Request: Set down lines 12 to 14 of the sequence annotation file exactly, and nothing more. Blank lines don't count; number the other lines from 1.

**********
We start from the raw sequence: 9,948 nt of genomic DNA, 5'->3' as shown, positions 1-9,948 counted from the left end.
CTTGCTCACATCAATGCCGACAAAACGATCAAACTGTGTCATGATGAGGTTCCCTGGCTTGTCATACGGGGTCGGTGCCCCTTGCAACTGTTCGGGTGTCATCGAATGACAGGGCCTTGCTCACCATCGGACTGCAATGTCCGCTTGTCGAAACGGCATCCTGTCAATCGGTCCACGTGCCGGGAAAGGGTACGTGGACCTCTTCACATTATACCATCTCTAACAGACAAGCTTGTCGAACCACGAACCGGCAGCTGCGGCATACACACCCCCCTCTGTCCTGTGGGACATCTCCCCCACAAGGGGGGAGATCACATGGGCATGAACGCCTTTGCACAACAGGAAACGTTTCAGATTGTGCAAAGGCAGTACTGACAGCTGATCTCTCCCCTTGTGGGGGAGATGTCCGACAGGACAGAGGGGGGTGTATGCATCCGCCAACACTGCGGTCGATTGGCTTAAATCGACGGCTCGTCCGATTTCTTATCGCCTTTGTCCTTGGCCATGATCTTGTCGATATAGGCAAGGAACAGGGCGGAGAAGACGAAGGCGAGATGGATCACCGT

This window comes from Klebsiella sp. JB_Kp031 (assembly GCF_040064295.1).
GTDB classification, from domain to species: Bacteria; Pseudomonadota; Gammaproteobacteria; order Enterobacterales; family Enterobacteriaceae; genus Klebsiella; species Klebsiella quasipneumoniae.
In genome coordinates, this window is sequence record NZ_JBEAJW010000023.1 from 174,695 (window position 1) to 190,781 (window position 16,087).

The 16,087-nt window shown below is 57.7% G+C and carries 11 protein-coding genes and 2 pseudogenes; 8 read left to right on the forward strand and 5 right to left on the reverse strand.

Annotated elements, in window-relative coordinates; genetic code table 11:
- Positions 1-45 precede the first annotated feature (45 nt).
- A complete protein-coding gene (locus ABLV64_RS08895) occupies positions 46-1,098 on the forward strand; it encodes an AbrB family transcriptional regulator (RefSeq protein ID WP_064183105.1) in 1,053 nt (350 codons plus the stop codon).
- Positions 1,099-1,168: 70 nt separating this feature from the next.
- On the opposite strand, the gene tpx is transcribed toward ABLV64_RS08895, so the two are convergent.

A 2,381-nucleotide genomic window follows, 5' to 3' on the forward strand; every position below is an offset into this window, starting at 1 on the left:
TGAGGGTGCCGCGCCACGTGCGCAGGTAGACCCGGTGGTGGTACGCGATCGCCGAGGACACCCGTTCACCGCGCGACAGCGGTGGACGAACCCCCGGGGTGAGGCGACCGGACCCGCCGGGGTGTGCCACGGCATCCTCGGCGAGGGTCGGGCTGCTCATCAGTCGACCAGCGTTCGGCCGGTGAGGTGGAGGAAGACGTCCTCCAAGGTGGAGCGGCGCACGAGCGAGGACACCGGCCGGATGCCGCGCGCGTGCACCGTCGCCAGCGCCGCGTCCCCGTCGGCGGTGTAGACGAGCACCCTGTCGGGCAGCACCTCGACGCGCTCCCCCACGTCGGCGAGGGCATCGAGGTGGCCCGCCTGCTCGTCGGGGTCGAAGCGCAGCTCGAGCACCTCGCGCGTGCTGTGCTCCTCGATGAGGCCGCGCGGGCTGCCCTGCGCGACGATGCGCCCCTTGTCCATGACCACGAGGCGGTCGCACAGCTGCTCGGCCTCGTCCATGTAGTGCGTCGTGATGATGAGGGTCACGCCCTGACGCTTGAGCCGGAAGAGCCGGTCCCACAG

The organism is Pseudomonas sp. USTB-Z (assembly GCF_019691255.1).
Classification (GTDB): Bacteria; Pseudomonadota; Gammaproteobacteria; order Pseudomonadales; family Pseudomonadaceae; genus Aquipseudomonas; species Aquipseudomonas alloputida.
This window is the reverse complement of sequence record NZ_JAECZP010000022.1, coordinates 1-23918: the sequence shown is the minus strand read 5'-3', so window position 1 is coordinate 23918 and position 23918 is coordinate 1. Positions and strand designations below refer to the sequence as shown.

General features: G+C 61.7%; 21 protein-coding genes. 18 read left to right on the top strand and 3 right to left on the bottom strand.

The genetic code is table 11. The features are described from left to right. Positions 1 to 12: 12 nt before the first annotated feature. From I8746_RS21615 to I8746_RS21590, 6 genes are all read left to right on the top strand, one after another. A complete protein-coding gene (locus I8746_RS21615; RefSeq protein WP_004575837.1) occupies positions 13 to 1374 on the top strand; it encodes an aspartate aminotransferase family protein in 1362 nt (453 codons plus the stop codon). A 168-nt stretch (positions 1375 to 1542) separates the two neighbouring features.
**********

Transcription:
A 2,381-nucleotide genomic window follows, 5' to 3' on the forward strand; every position below is an offset into this window, starting at 1 on the left:
TGAGGGTGCCGCGCCACGTGCGCAGGTAGACCCGGTGGTGGTACGCGATCGCCGAGGACACCCGTTCACCGCGCGACAGCGGTGGACGAACCCCCGGGGTGAGGCGACCGGACCCGCCGGGGTGTGCCACGGCATCCTCGGCGAGGGTCGGGCTGCTCATCAGTCGACCAGCGTTCGGCCGGTGAGGTGGAGGAAGACGTCCTCCAAGGTGGAGCGGCGCACGAGCGAGGACACCGGCCGGATGCCGCGCGCGTGCACCGTCGCCAGCGCCGCGTCCCCGTCGGCGGTGTAGACGAGCACCCTGTCGGGCAGCACCTCGACGCGCTCCCCCACGTCGGCGAGGGCATCGAGGTGGCCCGCCTGCTCGTCGGGGTCGAAGCGCAGCTCGAGCACCTCGCGCGTGCTGTGCTCCTCGATGAGGCCGCGCGGGCTGCCCTGCGCGACGATGCGCCCCTTGTCCATGACCACGAGGCGGTCGCACAGCTGCTCGGCCTCGTCCATGTAGTGCGTCGTGATGATGAGGGTCACGCCCTGACGCTTGAGCCGGAAGAGCCGGTCCCACAG

The organism is Pseudomonas sp. USTB-Z (assembly GCF_019691255.1).